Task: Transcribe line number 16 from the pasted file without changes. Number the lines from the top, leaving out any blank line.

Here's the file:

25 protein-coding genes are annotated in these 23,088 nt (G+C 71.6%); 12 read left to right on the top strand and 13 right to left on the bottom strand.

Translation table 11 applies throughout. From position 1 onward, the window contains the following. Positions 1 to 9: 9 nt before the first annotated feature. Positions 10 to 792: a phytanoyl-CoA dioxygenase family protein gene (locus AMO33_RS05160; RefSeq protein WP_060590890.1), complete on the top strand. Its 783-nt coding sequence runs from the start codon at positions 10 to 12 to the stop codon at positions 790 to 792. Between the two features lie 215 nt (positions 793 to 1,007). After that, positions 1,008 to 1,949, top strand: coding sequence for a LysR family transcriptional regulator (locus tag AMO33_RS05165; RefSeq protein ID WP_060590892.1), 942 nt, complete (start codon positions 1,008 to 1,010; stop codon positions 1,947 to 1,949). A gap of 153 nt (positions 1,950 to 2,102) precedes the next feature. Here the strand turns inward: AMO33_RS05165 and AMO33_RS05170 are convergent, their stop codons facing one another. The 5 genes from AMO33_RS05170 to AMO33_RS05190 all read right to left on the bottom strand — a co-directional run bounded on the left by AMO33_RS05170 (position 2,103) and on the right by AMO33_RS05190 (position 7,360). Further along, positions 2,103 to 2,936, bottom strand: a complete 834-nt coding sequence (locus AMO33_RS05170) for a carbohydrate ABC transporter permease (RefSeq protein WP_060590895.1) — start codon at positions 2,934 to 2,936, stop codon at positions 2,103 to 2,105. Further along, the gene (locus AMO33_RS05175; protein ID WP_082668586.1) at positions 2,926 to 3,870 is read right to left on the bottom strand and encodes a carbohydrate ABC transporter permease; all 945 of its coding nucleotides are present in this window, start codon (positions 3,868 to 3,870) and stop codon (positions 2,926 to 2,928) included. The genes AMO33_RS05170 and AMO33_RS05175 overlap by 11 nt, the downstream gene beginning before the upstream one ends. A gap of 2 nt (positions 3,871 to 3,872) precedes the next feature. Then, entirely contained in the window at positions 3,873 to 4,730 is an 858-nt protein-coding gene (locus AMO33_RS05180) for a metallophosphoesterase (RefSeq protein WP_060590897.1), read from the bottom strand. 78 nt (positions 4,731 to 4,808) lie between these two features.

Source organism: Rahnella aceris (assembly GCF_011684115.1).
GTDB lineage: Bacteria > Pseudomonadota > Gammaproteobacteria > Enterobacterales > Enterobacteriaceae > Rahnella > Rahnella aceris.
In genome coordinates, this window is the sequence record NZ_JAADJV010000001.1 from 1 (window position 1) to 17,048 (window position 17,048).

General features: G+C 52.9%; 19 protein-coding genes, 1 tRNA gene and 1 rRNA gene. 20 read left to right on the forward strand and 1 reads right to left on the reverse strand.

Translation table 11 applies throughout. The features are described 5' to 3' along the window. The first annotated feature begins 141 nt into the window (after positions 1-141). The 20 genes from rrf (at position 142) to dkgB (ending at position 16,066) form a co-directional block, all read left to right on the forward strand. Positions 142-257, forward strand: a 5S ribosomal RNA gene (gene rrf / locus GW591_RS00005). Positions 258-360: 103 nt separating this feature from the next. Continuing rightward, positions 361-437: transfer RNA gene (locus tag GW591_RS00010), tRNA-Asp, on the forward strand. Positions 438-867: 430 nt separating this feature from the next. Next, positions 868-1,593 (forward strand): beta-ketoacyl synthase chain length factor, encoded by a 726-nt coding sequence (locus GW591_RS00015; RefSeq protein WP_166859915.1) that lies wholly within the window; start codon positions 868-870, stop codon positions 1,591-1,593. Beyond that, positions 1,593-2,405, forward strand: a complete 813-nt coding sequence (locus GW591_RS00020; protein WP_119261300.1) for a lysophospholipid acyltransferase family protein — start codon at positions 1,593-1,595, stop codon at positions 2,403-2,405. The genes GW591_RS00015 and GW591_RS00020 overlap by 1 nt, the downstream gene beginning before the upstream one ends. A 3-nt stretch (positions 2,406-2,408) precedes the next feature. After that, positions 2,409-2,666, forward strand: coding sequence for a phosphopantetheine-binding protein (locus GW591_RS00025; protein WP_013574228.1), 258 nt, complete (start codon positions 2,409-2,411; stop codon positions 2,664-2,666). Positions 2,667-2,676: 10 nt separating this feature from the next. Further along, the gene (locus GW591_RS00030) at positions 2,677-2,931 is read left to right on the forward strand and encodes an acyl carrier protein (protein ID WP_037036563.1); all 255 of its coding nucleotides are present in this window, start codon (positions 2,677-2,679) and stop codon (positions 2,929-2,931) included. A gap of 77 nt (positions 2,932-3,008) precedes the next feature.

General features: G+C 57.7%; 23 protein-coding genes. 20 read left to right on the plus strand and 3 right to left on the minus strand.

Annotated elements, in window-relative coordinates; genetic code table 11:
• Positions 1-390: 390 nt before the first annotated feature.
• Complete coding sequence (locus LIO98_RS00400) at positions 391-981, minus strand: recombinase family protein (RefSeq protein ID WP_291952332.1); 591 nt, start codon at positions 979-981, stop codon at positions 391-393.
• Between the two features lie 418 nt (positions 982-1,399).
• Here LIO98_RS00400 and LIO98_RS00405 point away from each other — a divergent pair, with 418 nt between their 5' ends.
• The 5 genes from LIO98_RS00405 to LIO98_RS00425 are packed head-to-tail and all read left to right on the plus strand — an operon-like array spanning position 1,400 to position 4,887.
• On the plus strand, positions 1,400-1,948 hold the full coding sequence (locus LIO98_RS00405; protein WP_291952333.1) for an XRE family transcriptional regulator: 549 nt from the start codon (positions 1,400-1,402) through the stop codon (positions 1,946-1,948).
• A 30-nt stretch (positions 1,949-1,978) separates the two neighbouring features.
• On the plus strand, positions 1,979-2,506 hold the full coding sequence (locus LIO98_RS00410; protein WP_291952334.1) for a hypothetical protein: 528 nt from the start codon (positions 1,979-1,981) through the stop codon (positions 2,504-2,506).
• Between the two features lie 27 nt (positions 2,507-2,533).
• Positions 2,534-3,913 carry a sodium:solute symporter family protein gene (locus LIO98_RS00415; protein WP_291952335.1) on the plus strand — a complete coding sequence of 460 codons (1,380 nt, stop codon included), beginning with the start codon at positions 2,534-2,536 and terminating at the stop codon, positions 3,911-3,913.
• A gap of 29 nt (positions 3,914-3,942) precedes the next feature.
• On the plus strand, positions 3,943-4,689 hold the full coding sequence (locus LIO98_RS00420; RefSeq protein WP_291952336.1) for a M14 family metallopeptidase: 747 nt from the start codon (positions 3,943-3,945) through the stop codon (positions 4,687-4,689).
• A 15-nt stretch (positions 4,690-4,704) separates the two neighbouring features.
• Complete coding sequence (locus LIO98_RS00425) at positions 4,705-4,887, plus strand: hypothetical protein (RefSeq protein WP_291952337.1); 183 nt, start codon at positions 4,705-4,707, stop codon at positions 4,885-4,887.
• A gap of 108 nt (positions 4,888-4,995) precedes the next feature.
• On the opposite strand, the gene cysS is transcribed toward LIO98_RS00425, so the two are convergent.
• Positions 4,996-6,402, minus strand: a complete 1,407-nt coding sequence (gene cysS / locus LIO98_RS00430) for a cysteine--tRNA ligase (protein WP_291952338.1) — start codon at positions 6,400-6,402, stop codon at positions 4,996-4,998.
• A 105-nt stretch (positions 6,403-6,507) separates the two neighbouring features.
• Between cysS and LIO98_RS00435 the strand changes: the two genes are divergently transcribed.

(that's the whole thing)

• A 30-nt stretch (positions 1,949-1,978) separates the two neighbouring features.